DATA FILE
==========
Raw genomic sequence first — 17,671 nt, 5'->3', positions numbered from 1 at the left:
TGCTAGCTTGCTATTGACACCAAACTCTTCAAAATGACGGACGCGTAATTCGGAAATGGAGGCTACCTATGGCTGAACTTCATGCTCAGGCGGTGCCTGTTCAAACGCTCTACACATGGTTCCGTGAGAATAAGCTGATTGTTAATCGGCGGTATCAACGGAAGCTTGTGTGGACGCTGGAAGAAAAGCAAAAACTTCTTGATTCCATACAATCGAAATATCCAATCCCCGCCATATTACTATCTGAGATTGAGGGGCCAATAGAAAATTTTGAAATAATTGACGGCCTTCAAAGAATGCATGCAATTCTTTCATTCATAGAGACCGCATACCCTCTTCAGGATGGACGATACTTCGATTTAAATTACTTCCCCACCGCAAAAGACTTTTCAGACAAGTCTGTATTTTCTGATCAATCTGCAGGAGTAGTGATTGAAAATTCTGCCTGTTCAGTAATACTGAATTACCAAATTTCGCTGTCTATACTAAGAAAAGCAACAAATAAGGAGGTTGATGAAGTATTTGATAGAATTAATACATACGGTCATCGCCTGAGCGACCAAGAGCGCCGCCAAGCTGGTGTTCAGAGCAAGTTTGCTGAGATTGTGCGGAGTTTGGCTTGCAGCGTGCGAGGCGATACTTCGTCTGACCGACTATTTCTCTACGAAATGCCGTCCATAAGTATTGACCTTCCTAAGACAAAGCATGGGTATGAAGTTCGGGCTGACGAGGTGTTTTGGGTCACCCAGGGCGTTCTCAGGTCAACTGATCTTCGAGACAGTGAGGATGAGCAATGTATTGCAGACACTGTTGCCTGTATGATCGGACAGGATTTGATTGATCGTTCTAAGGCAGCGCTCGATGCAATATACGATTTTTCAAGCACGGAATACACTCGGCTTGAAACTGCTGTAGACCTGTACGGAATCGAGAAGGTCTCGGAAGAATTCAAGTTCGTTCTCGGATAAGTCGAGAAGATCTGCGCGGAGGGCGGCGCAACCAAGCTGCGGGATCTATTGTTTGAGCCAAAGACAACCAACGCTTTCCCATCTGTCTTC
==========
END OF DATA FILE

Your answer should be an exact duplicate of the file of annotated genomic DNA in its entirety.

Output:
Raw genomic sequence first — 17,671 nt, 5'->3', positions numbered from 1 at the left:
TGCTAGCTTGCTATTGACACCAAACTCTTCAAAATGACGGACGCGTAATTCGGAAATGGAGGCTACCTATGGCTGAACTTCATGCTCAGGCGGTGCCTGTTCAAACGCTCTACACATGGTTCCGTGAGAATAAGCTGATTGTTAATCGGCGGTATCAACGGAAGCTTGTGTGGACGCTGGAAGAAAAGCAAAAACTTCTTGATTCCATACAATCGAAATATCCAATCCCCGCCATATTACTATCTGAGATTGAGGGGCCAATAGAAAATTTTGAAATAATTGACGGCCTTCAAAGAATGCATGCAATTCTTTCATTCATAGAGACCGCATACCCTCTTCAGGATGGACGATACTTCGATTTAAATTACTTCCCCACCGCAAAAGACTTTTCAGACAAGTCTGTATTTTCTGATCAATCTGCAGGAGTAGTGATTGAAAATTCTGCCTGTTCAGTAATACTGAATTACCAAATTTCGCTGTCTATACTAAGAAAAGCAACAAATAAGGAGGTTGATGAAGTATTTGATAGAATTAATACATACGGTCATCGCCTGAGCGACCAAGAGCGCCGCCAAGCTGGTGTTCAGAGCAAGTTTGCTGAGATTGTGCGGAGTTTGGCTTGCAGCGTGCGAGGCGATACTTCGTCTGACCGACTATTTCTCTACGAAATGCCGTCCATAAGTATTGACCTTCCTAAGACAAAGCATGGGTATGAAGTTCGGGCTGACGAGGTGTTTTGGGTCACCCAGGGCGTTCTCAGGTCAACTGATCTTCGAGACAGTGAGGATGAGCAATGTATTGCAGACACTGTTGCCTGTATGATCGGACAGGATTTGATTGATCGTTCTAAGGCAGCGCTCGATGCAATATACGATTTTTCAAGCACGGAATACACTCGGCTTGAAACTGCTGTAGACCTGTACGGAATCGAGAAGGTCTCGGAAGAATTCAAGTTCGTTCTCGGATAAGTCGAGAAGATCTGCGCGGAGGGCGGCGCAACCAAGCTGCGGGATCTATTGTTTGAGCCAAAGACAACCAACGCTTTCCCATCTGTCTTC